Coping with the Outcomes: Responsibility and Accountability

No, as an individual I can’t feel responsible because I think if you become

too personally involved, you’re losing, you may lose your objectivity.

Chief Immigration Officer[1]

As has been argued, the official perspective strongly promotes and maintains the fallacy about officers’ lack of liability and need to account for initial asylum decisions. The official line presents officers as bureaucrats, cleared for asylum decisions, forcing them to deny their decision-making power. Yet, there are still reasons why officers may still have the need to account for their decisions. This relates to the personal feelings that officers may have for a case, but is more relevant when it comes to justifying their position about a case in which other actors have been involved, such as legal representatives. In addressing this topic officers raise the idea of being responsible to some degree for their decisions, at a personal level, and introduce the reality of dealing with the consequences of asylum screening rather than with its mere legal parameters.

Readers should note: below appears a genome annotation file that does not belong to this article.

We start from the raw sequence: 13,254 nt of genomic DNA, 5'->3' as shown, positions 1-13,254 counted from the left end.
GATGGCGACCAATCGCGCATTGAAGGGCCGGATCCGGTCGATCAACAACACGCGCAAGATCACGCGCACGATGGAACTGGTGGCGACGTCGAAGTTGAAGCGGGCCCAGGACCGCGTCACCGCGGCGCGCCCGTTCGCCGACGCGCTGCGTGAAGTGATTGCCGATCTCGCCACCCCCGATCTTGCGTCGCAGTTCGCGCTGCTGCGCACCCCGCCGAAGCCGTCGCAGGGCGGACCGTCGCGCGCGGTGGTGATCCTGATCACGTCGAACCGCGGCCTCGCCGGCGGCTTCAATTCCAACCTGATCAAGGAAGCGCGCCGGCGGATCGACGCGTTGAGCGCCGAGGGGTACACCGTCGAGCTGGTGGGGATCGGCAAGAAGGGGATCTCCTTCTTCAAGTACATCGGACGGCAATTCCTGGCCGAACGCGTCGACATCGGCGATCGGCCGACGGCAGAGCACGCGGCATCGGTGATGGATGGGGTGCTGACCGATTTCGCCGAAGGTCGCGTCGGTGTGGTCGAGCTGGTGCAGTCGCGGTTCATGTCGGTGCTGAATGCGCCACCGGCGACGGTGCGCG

• [1] DI/V-UK15-AR00-CIO.
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